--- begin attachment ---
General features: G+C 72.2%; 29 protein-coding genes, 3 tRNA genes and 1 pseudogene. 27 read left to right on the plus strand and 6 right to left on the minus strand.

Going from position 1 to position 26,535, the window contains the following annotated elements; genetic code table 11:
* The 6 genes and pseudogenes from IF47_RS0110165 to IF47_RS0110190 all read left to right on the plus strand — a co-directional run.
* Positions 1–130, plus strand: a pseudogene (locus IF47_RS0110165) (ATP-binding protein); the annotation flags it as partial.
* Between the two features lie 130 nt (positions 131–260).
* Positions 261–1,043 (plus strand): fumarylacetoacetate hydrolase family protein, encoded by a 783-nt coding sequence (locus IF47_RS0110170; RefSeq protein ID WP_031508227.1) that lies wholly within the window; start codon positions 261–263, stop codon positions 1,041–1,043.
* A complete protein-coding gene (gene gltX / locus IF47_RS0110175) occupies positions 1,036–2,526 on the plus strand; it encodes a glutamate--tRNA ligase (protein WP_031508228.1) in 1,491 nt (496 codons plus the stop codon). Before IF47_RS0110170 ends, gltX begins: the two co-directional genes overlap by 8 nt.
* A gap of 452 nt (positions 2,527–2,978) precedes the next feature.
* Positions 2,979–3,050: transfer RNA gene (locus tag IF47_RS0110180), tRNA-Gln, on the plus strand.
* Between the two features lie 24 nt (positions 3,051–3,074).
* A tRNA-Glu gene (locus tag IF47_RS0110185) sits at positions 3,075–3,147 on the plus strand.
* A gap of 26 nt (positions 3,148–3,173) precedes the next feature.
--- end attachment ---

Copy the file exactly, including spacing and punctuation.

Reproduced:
General features: G+C 72.2%; 29 protein-coding genes, 3 tRNA genes and 1 pseudogene. 27 read left to right on the plus strand and 6 right to left on the minus strand.

Going from position 1 to position 26,535, the window contains the following annotated elements; genetic code table 11:
* The 6 genes and pseudogenes from IF47_RS0110165 to IF47_RS0110190 all read left to right on the plus strand — a co-directional run.
* Positions 1–130, plus strand: a pseudogene (locus IF47_RS0110165) (ATP-binding protein); the annotation flags it as partial.
* Between the two features lie 130 nt (positions 131–260).
* Positions 261–1,043 (plus strand): fumarylacetoacetate hydrolase family protein, encoded by a 783-nt coding sequence (locus IF47_RS0110170; RefSeq protein ID WP_031508227.1) that lies wholly within the window; start codon positions 261–263, stop codon positions 1,041–1,043.
* A complete protein-coding gene (gene gltX / locus IF47_RS0110175) occupies positions 1,036–2,526 on the plus strand; it encodes a glutamate--tRNA ligase (protein WP_031508228.1) in 1,491 nt (496 codons plus the stop codon). Before IF47_RS0110170 ends, gltX begins: the two co-directional genes overlap by 8 nt.
* A gap of 452 nt (positions 2,527–2,978) precedes the next feature.
* Positions 2,979–3,050: transfer RNA gene (locus tag IF47_RS0110180), tRNA-Gln, on the plus strand.
* Between the two features lie 24 nt (positions 3,051–3,074).
* A tRNA-Glu gene (locus tag IF47_RS0110185) sits at positions 3,075–3,147 on the plus strand.
* A gap of 26 nt (positions 3,148–3,173) precedes the next feature.